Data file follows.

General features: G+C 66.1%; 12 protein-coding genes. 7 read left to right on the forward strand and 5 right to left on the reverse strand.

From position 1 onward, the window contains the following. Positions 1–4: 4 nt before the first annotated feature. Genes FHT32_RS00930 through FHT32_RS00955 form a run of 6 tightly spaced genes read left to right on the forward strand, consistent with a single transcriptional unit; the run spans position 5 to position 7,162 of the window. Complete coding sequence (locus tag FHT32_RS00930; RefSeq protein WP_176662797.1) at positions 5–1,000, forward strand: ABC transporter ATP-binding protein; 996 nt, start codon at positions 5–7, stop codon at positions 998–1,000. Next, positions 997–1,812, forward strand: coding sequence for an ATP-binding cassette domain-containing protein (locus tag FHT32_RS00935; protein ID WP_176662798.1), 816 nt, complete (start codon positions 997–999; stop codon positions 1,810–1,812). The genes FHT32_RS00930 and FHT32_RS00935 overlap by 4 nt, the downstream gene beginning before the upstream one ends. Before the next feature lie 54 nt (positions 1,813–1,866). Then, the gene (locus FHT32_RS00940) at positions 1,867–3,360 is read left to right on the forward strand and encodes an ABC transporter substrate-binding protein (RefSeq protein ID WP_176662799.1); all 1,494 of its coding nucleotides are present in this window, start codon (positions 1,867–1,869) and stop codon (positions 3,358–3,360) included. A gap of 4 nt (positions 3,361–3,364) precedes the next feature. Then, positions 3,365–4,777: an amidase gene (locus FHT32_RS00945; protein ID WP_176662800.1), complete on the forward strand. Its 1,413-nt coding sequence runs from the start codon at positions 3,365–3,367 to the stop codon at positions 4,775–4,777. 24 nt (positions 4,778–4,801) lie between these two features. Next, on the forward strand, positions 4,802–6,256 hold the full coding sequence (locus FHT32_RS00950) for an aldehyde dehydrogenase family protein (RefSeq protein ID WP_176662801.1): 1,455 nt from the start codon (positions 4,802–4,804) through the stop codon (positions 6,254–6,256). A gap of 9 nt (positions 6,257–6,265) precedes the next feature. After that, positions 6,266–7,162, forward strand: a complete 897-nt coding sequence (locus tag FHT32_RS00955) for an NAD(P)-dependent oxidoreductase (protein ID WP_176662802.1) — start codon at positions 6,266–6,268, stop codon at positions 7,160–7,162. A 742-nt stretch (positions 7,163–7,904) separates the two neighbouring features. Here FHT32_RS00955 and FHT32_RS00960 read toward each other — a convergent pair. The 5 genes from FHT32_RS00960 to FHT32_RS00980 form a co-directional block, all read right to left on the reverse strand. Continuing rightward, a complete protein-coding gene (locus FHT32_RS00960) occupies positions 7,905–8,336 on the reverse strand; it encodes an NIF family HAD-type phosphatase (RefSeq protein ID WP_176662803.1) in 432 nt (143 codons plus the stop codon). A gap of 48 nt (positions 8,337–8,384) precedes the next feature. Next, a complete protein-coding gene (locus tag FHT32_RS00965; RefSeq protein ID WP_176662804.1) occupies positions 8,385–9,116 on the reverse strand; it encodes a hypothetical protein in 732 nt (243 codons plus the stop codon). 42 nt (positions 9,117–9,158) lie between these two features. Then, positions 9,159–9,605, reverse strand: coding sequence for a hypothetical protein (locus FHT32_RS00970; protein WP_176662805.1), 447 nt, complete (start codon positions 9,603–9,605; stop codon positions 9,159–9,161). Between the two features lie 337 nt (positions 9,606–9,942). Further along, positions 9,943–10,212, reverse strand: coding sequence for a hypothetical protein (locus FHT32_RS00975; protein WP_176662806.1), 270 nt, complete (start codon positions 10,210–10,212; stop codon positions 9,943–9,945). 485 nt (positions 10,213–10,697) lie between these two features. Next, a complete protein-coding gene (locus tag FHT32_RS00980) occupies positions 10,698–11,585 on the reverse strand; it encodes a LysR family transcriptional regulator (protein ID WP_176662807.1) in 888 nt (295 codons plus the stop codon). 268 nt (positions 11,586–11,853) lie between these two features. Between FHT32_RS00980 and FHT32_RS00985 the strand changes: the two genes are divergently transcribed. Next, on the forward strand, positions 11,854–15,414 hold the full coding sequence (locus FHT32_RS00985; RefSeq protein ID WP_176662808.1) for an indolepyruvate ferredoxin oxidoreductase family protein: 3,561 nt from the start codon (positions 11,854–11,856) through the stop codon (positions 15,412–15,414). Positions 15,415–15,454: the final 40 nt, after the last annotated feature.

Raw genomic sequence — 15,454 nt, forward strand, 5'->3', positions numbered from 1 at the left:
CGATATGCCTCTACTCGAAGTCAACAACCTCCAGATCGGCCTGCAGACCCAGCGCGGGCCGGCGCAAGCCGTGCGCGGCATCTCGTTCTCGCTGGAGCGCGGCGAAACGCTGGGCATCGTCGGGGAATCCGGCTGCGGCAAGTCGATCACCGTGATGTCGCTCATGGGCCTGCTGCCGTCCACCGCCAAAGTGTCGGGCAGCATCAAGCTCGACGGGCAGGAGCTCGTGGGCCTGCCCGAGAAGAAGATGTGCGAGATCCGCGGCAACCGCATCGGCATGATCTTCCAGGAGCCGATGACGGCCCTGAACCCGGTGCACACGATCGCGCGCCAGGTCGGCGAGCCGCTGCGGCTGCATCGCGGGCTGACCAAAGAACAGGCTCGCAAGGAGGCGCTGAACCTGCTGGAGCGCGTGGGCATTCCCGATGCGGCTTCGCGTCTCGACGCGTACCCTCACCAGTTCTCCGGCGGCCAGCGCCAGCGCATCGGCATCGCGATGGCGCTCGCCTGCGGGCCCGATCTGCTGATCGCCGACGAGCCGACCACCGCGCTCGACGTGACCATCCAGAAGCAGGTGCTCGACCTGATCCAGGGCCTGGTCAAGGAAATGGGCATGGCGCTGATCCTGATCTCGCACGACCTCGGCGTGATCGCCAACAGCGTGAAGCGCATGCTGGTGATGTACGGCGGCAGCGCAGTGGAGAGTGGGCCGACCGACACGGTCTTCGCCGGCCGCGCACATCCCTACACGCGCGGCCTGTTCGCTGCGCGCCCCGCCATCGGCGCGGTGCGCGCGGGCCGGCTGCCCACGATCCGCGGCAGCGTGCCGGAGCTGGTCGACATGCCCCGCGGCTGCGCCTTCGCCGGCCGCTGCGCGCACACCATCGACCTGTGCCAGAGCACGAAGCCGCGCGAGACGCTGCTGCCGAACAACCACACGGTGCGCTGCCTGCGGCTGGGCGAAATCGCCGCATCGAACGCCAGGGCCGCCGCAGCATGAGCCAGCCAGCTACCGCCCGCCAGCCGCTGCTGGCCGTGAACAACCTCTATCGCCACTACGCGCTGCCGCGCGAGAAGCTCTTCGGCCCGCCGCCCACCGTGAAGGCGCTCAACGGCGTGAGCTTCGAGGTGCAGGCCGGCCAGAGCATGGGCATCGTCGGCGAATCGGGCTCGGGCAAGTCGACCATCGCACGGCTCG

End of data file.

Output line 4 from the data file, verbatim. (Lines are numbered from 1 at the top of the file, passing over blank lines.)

CGATATGCCTCTACTCGAAGTCAACAACCTCCAGATCGGCCTGCAGACCCAGCGCGGGCCGGCGCAAGCCGTGCGCGGCATCTCGTTCTCGCTGGAGCGCGGCGAAACGCTGGGCATCGTCGGGGAATCCGGCTGCGGCAAGTCGATCACCGTGATGTCGCTCATGGGCCTGCTGCCGTCCACCGCCAAAGTGTCGGGCAGCATCAAGCTCGACGGGCAGGAGCTCGTGGGCCTGCCCGAGAAGAAGATGTGCGAGATCCGCGGCAACCGCATCGGCATGATCTTCCAGGAGCCGATGACGGCCCTGAACCCGGTGCACACGATCGCGCGCCAGGTCGGCGAGCCGCTGCGGCTGCATCGCGGGCTGACCAAAGAACAGGCTCGCAAGGAGGCGCTGAACCTGCTGGAGCGCGTGGGCATTCCCGATGCGGCTTCGCGTCTCGACGCGTACCCTCACCAGTTCTCCGGCGGCCAGCGCCAGCGCATCGGCATCGCGATGGCGCTCGCCTGCGGGCCCGATCTGCTGATCGCCGACGAGCCGACCACCGCGCTCGACGTGACCATCCAGAAGCAGGTGCTCGACCTGATCCAGGGCCTGGTCAAGGAAATGGGCATGGCGCTGATCCTGATCTCGCACGACCTCGGCGTGATCGCCAACAGCGTGAAGCGCATGCTGGTGATGTACGGCGGCAGCGCAGTGGAGAGTGGGCCGACCGACACGGTCTTCGCCGGCCGCGCACATCCCTACACGCGCGGCCTGTTCGCTGCGCGCCCCGCCATCGGCGCGGTGCGCGCGGGCCGGCTGCCCACGATCCGCGGCAGCGTGCCGGAGCTGGTCGACATGCCCCGCGGCTGCGCCTTCGCCGGCCGCTGCGCGCACACCATCGACCTGTGCCAGAGCACGAAGCCGCGCGAGACGCTGCTGCCGAACAACCACACGGTGCGCTGCCTGCGGCTGGGCGAAATCGCCGCATCGAACGCCAGGGCCGCCGCAGCATGAGCCAGCCAGCTACCGCCCGCCAGCCGCTGCTGGCCGTGAACAACCTCTATCGCCACTACGCGCTGCCGCGCGAGAAGCTCTTCGGCCCGCCGCCCACCGTGAAGGCGCTCAACGGCGTGAGCTTCGAGGTGCAGGCCGGCCAGAGCATGGGCATCGTCGGCGAATCGGGCTCGGGCAAGTCGACCATCGCACGGCTCG